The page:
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Bibframe Work

Title
Changing space, changing city
Type
Text
Subject
Johannesburg (South Africa)
City planning--South Africa--Johannesburg.
Urban policy--South Africa--Johannesburg.
Sociology, Urban--South Africa--Johannesburg.
Language
English
Illustrative Content
illustrations
maps
Geographic Coverage
South Africa
Classification
DDC: 307.760968221 full
LCC: HT169.S62 J633 2014 (Source: dlc)
Identified By
Lccn: 2015453367
Content
text (Source: rdacontent)
Summary
"As the dynamo of South Africa\2019s economy, Johannesburg commands a central position in the nation\2019s imagination, and scholars throughout the world monitor the city as an exemplar of urbanity in the global South. This richly illustrated study offers detailed empirical analyses of changes in the city\2019s physical space, as well as a host of chapters on the character of specific neighbourhoods and the social identities being forged within them. Informing all of these is a consideration of underlying economic, social and political processes shaping the wider Gauteng region. A mix of respected academics, practising urban planners and experienced policymakers offer compelling overviews of the rapid and complex spatial developments that have taken place in Johannesburg since the end of apartheid, along with tantalising glimpses into life on the streets and behind the high walls of this diverse city. The book has three sections. Section A provides an overview of macro spatial trends and the policies that have infl uenced them. Section B explores the shaping of the city at district and suburban level, revealing the peculiarity of processes in different areas. This analysis elucidates thelarger trends, while identifying shifts that are not easily detected at the macro level. Section C is an assembly of chapters and short vignettes that focus on the interweaving of place and identity at a micro level. With empirical data supported by new data sets including the 2011 Census, the city\2019s Development Planning and Urban Management Department\2019s information system, and Gauteng City-Region Observatory\2019s substantial archive, the book is an essential reference for planning practitioners, urban geographers, sociologists, and social anthropologists, among others."--Publisher description.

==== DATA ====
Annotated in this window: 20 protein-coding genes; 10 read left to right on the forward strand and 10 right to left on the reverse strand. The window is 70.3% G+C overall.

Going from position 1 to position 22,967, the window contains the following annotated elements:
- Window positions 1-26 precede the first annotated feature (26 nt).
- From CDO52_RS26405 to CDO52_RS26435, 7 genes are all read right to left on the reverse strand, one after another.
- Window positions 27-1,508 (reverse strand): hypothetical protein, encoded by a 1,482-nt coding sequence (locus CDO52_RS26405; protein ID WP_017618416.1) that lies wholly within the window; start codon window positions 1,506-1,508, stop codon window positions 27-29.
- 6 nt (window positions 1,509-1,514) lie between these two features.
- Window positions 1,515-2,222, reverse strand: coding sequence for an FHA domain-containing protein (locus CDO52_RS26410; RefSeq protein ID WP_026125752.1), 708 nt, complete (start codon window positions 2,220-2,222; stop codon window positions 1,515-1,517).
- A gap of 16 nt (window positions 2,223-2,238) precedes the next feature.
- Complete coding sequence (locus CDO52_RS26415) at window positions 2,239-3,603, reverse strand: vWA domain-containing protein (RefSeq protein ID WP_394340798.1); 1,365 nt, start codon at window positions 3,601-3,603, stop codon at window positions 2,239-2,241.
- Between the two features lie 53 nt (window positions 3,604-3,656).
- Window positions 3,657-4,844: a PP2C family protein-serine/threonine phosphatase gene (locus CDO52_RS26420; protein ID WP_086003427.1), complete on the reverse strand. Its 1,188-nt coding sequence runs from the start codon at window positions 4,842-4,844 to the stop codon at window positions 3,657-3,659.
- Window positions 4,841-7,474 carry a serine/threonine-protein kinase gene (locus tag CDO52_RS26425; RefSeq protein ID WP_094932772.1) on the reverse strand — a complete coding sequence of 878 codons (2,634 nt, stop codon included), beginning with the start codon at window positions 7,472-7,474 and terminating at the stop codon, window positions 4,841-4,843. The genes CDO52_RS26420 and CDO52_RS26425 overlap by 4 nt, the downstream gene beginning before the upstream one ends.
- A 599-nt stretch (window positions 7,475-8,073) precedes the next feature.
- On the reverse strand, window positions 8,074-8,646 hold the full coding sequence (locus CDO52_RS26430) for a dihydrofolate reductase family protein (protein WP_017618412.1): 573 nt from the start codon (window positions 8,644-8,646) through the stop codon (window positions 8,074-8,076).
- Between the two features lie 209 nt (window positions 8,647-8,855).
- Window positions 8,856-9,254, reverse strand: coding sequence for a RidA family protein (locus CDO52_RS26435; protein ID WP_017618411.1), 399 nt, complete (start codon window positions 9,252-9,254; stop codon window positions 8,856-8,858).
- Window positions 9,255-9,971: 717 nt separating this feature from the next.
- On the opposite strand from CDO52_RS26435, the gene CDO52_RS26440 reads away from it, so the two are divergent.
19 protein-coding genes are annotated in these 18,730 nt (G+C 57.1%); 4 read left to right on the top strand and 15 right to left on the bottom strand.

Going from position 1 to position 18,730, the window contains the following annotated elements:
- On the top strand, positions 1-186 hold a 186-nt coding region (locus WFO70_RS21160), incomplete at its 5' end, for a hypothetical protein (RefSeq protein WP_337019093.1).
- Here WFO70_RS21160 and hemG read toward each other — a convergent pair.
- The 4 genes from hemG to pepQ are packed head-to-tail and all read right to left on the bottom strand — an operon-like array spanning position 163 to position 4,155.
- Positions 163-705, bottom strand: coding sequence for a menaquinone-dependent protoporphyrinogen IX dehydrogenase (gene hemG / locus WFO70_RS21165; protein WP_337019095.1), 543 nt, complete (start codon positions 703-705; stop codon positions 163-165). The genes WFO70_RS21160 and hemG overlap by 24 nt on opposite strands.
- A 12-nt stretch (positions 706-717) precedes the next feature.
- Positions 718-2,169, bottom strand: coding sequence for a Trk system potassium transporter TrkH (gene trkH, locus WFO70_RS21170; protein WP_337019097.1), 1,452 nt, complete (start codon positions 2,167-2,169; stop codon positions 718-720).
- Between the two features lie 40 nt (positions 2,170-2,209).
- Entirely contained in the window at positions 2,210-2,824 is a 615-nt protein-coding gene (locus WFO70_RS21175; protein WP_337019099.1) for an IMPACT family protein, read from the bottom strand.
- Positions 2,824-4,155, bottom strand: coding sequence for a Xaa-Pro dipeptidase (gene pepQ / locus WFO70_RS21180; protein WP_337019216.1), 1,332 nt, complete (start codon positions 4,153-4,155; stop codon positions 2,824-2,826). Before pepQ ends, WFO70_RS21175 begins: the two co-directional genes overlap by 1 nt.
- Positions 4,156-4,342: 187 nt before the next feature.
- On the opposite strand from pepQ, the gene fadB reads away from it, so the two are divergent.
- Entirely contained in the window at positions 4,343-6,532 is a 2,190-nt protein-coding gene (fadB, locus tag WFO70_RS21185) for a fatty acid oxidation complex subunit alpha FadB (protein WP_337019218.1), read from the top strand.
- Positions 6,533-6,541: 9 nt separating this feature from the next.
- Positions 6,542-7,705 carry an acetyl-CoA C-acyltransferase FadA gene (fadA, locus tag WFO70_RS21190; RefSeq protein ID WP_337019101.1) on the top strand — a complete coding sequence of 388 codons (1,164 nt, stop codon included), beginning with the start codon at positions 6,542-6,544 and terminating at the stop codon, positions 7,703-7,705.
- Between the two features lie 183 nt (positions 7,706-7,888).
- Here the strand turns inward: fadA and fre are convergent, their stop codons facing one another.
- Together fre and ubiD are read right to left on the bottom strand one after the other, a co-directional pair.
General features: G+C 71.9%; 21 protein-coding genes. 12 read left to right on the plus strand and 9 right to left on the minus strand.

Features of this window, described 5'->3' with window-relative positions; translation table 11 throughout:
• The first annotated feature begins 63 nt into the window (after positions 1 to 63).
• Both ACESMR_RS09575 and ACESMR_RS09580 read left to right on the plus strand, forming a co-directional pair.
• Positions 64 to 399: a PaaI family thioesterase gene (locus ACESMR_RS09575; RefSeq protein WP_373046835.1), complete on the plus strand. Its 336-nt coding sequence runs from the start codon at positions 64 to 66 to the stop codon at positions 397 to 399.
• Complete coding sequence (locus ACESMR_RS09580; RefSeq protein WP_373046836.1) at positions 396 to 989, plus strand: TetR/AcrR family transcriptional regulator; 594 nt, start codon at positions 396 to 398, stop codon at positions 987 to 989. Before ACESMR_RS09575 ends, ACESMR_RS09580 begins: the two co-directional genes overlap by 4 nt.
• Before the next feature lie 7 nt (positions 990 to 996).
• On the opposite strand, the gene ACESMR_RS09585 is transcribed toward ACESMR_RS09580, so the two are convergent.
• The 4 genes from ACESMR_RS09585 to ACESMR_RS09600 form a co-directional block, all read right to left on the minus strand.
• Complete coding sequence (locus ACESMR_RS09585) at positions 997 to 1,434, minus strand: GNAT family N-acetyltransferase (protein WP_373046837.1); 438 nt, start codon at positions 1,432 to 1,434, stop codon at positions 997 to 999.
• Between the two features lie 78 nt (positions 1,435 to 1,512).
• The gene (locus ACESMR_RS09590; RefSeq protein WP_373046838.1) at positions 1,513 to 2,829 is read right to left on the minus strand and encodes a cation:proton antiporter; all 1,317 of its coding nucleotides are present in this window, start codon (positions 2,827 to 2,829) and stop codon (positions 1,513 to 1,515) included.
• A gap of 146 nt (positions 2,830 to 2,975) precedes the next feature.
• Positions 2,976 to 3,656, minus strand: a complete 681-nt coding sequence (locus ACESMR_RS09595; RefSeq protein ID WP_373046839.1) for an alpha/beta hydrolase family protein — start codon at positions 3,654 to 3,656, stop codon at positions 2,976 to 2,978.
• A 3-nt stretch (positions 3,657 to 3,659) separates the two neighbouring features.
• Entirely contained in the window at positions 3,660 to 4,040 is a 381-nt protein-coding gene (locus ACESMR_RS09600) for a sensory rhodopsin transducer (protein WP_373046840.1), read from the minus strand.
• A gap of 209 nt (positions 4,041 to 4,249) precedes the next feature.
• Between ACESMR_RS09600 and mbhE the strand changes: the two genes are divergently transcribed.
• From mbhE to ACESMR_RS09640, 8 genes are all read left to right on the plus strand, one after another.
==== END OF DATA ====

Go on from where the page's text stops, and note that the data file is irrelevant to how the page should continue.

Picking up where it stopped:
Table Of Contents
1. Materialities, subjectivities and spatial transformation in Johannesburg
Section A. The macro trends. 2. The \2018thin oil of urbanisation\2019? : Spatial change in Johannesburg and the Gauteng city-region
3. Poverty and inequality in the Gauteng city-region
4. The impact of policy and strategic spatial planning
5. Tracking changes in the urban built environment : An emerging perspective from the City of Johannesburg
6. Johannesburg\2019s urban space economy
7. Changes in the natural landscape
8. Informal settlements
9. Public housing in Johannesburg
10. Transport in the shaping of space
11. Gated communities and spatial transformation in Greater Johannesburg
Section B. Area-based transformations. 12. Between fixity and flux: Grappling with transience and permanence in the inner city
13. Are Johannesburg\2019s peri-central neighbourhoods irremediably \2018fluid\2019? : Local leadership and community building in Yeoville and Bertrams
14. The wrong side of the mining belt? Spatial transformations and identities in Johannesburg\2019s southern suburbs
15. Soweto.: A study in socio-spatial differentiation
16. Kliptown: Resilience and despair in the face of a hundred years of planning
17. Alexandra
18. Sandton Central, 1969\20132013. From open veld to new CBD?
19. In the forest of transformation.: Johannesburg\2019s northern suburbs
20. The north-western edge
21. The 2010 World Cup and its legacy in the Ellis Park Precinct : Perceptions of local residents
22. Transformation through transportation: Some early impacts of Bus Rapid Transit in Orlando, Soweto
Section C: Spatial identities. 23. Footprints of Islam in Johannesburg
24. Being an immigrant and facing uncertainty in Johannesburg : The case of Somalis
25. On \2018spaces of hope\2019: Exploring Hillbrow\2019s discursive credoscapes
26. The Central Methodist Church
27. The Ethiopian Quarter
28. Urban collage : Yeoville
29. Phantoms of the past, spectres of the present : Chinese space in Johannesburg
30. The notice
31. Inner-city street traders : Legality and spatial practice
32. Waste pickers/informal recyclers
33. The fear of others : Responses to crime and urban transformation in Johannesburg
34. Black urban, black research : Why understanding space and identity in South Africa still Matters.
Intended Audience
specialized
Authorized Access Point
Harrison, Philip, 1964- Changing space, changing city
Authorized Access Point Variant
Götz, Graeme, Changing space, changing city
Todes, A., Changing space, changing city
Wray, Chris, Changing space, changing city